Eiaha Ohipa or Tahitians in a Room (1896; French Polynesia) by Paul Gauguin

Eiaha Ohipa or Tahitians in a Room - Paul Gauguin - 1896; French Polynesia

Artwork Information

TitleEiaha Ohipa or Tahitians in a Room
ArtistPaul Gauguin
Date1896; French Polynesia
Dimensions65 x 75 cm
Art MovementCloisonnism
Current LocationPushkin Museum, Moscow, Russia

About Eiaha Ohipa or Tahitians in a Room

The artwork “Eiaha Ohipa or Tahitians in a Room” was crafted by Paul Gauguin in 1896, during a time when he was residing in French Polynesia. It is an oil on canvas painting, measuring 65 by 75 centimeters, and exemplifies the Cloisonnism style. The genre painting is part of the collection of the Pushkin Museum in Moscow, Russia. The work depicts a scene of life in Tahiti and is indicative of Gauguin’s post-impressionist exploration of color, form, and the depiction of indigenous cultures.

In the artwork, there are several Tahitian individuals situated within a room. Dominating the foreground, two figures command the viewer’s attention. On the left, a seated woman is prominently displayed; she is topless, with her gaze directed off to the side, offering an air of reflective calm. Adorned with a white loin cloth and a red flower behind her ear, her posture and accessories hint at the traditional aspect of Tahitian culture. Next to her sits a second figure, this person appears to be wearing a loose, patterned garment, their head tilted in a manner suggesting repose or contemplation.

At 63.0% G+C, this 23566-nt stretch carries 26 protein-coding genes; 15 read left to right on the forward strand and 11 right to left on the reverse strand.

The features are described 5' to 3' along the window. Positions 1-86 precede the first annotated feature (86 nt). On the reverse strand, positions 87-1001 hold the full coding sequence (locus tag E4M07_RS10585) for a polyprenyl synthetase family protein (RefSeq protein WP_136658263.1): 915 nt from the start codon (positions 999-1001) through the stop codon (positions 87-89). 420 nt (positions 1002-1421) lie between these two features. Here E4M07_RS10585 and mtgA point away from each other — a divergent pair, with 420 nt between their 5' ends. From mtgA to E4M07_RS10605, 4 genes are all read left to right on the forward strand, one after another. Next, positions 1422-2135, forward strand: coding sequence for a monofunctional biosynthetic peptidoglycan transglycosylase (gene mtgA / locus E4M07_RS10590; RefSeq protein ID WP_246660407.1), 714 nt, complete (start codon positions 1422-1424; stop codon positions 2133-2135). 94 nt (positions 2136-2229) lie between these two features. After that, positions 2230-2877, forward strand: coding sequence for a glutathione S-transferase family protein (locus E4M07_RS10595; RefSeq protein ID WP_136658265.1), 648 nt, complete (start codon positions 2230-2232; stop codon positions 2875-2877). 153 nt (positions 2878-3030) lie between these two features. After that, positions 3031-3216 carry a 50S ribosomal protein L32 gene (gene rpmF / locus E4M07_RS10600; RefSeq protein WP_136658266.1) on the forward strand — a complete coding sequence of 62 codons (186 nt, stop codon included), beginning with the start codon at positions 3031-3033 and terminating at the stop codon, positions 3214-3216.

In the background, one can observe more individuals at a distance, and there is a suggestion of a domesticated animal lying close to the primary figures. A black dog occupies a central position behind the two foreground figures, seemingly in a stance of alertness, directing its attention outside the confines of the depicted room. The scene as a whole is painted using a palette that conjures the vibrant, yet tempered, colors of the tropics, creating an atmosphere that is at once serene and introspective.

The intentional use of flattened spaces and strong outlines in the artwork are characteristic of Cloisonnism, an approach pioneered by Gauguin that was influenced by both traditional Japanese prints and stained glass techniques. This method allows for the expressive, almost dreamlike quality of the scene, separating color fields with dark contours. Overall, the painting offers an intimate glimpse into the life and environment of the Tahitian people, as seen through the eyes of a European artist deeply interested in capturing the essence of a world beyond the Western experience.

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